Posted by Amanda Bruen on 12/26/2017

Whether youíre a first-time homebuyer or someone who has previously owned a home at some point in their life, you most likely know how expensive buying a house can be.

Fortunately, there are many organizations who would agree and who seek to help qualified buyers. There are a number of programs available at the state, local, and federal level designed to help certain buyers purchase a home.

There are also a number of myths around these programs, such as what the term ďfirst-time homebuyerĒ really means.

In this article, weíll talk about some of the programs you can look into to get help paying for a home.

Who Qualifies as a First-Time homebuyer?

Contrary to what it sounds like, you can still qualify as a first-time homebuyer if youíve owned a home in the past. The Federal Housing Administration (FHA) has been helping people achieve their goal of homeownership since the 1930s. The FHA connects first-time homebuyers with lenders if the buyer meets certain criteria. Those criteria are:

  • Someone who hasnít owned a home in the time previous three years. This includes spouses.

  • A single parent who previously owned a home with a former spouse, or a ďdisplaced homemakerĒ who has only owned a home a former spouse.

  • People who have only owned homes that didnít meet building code or a residence not fixed to a foundation.

The way the FHA helps buyers secure an affordable home loan is by insuring the mortgage. This makes it safer for lenders to approve you for a better rate for your home loan.

Veteran, Rural, and Native American Loan Programs

Aside from FHA loans, you might also qualify for a VA loan, a USDA program, or the Section 184 Indian Home Loan program.

VA loans from the U.S. Department of Veteran Affairs help veterans secure low-interest loans with affordable down payments. They will also help repeat veteran home buyers who have had financial difficulties in the past such as foreclosure and bankruptcy.

The Section 184 Indian Home Loan Guarantee Program works similarly to an FHA loan in that the federal government insures the loan so that the buyer can receive a better rate and lower down payment.

This program is designed for American Indian and Alaska Native families. However, not every state is eligible for the loan.

The United States Department of Agriculture is another federal department that offers mortgage assistance. You donít need to be a farmer or have agricultural aspirations to be approved for a USDA loan. Rather, these loans are designed to help develop rural areas by offering loans with no down payments.

State, Local, and Private Programs

Each state in the United States offers various buyerís assistance and incentive programs. Be on the lookout for programs specific to your area to find low-interest rates and affordable down payments.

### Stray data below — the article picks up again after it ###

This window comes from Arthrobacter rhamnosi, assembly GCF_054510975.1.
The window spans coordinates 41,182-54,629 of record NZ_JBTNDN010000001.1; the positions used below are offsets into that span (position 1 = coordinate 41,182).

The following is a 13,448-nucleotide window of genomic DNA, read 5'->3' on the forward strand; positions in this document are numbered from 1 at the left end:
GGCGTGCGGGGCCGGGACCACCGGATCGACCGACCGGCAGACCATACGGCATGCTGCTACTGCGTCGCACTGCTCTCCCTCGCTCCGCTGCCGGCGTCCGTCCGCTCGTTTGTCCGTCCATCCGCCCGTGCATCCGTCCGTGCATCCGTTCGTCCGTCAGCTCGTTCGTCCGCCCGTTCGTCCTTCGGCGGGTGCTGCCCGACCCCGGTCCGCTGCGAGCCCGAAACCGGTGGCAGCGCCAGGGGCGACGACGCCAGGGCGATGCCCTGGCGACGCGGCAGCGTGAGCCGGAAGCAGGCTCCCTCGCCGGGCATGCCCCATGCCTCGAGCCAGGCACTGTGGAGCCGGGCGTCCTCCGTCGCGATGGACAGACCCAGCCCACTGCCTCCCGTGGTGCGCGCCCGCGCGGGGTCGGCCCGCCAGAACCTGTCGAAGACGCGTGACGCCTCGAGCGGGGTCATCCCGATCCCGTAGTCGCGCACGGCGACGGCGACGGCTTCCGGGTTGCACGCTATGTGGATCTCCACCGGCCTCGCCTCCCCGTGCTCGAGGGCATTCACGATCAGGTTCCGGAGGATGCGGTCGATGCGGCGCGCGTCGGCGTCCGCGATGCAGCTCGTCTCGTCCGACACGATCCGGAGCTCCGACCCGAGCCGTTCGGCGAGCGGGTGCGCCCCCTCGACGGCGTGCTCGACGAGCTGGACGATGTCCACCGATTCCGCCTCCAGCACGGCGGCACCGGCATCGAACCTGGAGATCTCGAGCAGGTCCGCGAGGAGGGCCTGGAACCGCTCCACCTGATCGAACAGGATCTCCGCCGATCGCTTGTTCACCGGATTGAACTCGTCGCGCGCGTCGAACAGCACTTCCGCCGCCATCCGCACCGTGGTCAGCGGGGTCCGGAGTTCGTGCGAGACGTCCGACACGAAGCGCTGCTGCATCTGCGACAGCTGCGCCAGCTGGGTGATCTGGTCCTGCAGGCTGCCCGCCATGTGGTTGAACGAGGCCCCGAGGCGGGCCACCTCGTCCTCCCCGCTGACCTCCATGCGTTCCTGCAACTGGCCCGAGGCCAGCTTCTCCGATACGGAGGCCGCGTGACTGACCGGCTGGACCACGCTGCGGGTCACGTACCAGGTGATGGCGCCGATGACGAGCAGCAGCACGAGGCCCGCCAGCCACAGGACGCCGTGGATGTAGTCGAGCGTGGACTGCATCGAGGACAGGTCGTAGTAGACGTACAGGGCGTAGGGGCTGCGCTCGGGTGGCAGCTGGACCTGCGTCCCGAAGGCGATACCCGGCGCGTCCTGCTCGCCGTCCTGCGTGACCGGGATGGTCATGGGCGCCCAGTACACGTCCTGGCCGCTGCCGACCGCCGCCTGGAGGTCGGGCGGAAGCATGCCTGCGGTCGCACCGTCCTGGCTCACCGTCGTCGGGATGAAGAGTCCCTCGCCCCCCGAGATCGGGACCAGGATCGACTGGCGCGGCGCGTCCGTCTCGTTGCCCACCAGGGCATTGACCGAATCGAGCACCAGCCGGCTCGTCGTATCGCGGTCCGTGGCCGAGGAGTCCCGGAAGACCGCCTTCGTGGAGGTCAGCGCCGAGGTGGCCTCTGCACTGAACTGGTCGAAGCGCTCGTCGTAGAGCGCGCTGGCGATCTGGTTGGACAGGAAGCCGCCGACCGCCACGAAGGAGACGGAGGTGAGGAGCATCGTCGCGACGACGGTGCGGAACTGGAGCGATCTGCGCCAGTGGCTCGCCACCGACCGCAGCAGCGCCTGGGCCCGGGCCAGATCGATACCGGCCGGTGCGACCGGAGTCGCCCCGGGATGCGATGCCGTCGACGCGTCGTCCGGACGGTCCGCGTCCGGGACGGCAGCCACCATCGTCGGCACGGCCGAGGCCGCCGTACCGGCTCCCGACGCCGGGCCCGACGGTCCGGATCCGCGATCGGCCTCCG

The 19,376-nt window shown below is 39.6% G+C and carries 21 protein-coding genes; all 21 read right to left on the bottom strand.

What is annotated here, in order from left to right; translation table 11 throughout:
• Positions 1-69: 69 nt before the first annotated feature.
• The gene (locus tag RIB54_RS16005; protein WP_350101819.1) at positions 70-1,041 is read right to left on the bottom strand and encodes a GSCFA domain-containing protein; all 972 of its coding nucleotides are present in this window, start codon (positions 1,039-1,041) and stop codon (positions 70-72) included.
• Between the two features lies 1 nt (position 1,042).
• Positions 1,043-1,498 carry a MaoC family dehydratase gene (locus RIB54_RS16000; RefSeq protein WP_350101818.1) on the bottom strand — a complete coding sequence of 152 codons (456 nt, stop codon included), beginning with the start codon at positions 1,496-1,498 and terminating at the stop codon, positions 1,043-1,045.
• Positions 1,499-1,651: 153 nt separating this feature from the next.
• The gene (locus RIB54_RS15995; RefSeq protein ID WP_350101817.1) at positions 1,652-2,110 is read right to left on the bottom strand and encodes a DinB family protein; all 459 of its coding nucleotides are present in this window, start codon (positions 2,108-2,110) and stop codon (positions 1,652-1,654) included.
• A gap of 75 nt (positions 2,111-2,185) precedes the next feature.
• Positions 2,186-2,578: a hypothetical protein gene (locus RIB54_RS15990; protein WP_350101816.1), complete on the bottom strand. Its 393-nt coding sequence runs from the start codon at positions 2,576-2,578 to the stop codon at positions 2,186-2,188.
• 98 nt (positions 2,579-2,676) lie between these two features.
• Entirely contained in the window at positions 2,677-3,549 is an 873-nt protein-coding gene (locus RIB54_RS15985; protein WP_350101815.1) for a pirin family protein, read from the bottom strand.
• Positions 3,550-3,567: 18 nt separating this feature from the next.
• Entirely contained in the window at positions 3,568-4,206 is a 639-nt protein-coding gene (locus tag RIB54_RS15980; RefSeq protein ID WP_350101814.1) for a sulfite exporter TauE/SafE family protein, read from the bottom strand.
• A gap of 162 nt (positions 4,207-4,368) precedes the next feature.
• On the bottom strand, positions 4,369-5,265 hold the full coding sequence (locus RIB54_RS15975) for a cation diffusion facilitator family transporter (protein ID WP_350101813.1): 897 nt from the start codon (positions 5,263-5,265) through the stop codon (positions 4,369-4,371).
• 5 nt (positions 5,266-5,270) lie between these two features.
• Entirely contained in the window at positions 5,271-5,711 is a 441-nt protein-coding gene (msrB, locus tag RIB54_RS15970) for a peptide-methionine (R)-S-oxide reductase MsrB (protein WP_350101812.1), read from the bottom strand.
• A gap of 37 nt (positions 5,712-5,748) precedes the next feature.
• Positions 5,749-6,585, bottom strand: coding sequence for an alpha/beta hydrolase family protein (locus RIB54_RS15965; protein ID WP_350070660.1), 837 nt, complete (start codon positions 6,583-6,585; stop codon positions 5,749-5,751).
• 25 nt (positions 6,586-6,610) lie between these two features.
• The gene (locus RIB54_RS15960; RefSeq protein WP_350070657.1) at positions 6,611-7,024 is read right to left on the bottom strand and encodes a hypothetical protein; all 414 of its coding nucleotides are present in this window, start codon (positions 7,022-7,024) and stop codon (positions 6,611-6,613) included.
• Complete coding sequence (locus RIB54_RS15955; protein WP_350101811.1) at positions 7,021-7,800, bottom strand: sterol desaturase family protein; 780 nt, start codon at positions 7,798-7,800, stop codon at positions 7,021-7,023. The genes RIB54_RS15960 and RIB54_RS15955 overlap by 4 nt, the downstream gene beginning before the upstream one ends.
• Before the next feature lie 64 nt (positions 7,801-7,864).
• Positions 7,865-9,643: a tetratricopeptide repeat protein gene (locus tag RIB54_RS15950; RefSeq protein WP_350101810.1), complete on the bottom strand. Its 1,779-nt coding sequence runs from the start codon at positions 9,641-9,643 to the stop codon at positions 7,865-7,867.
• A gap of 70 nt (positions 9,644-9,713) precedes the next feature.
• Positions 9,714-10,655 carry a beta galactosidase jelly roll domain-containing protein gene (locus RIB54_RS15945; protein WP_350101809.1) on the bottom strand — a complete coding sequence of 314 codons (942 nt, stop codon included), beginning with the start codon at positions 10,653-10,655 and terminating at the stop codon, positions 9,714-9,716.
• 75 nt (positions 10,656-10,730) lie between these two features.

Fannie Mae, Freddie Mac, and other companies work with lenders to create affordable lending programs throughout the country. Remember to shop carefully when dealing with private lenders and look out for hidden costs.





Posted by Amanda Bruen on 11/21/2017

When you get pre-approved for a mortgage, you may be excited to find out that you can afford a lot more house than you thought you could. Donít be so fast, this is just what you can get a loan for. The bank doesnít know a lot of factors about your finances. While you most likely had to provide a ton of income verification statements and information in order to get this ballpark figure, relying solely on the pre-approval number can put you in a bind when it comes to your finances. Your lender doesnít know certain things like how much you spend on groceries or how much your cell phone bill is each month. 


What Lenders Consider


Lenders look at the health of your credit history, how much income you have and how much debt you have. These are the big factors that tell your lender about how much house you can afford. Yet, your home lender is not your financial advisor and canít help you with household expenses and the like. When thinking about what price range of home you really can afford, consider these factors beyond the bank:


Your Monthly Budget


Your spending habits will ultimately affect your ability to pay the monthly mortgage bill. If youíre spending all of your disposable income, then you may not be able to afford much at all beyond what youíre already paying for rent. You donít want to stretch your finances so thin that you wonít be able to afford food! 


Owning A Home Requires Additional Costs


Lenders do factor into their number the cost of homeownerís insurance and property taxes, but donít consider other things like utility bills, trash pickup and home repairs. All this can certainly add up when youíre a homeowner! 


Your Savings Is Nonexistent


If youíre unable to save any money at all if youíre a homeowner, then youíll be in trouble. You need money stashed away in case of unemployment or an emergency. You also may be planning for things like retirement and future costs like childrenís education. For the initial purchase of a home, youíll need upfront payments available for the down payment and closing costs. However, youíll need some more savings beyond that for everything that life brings your way!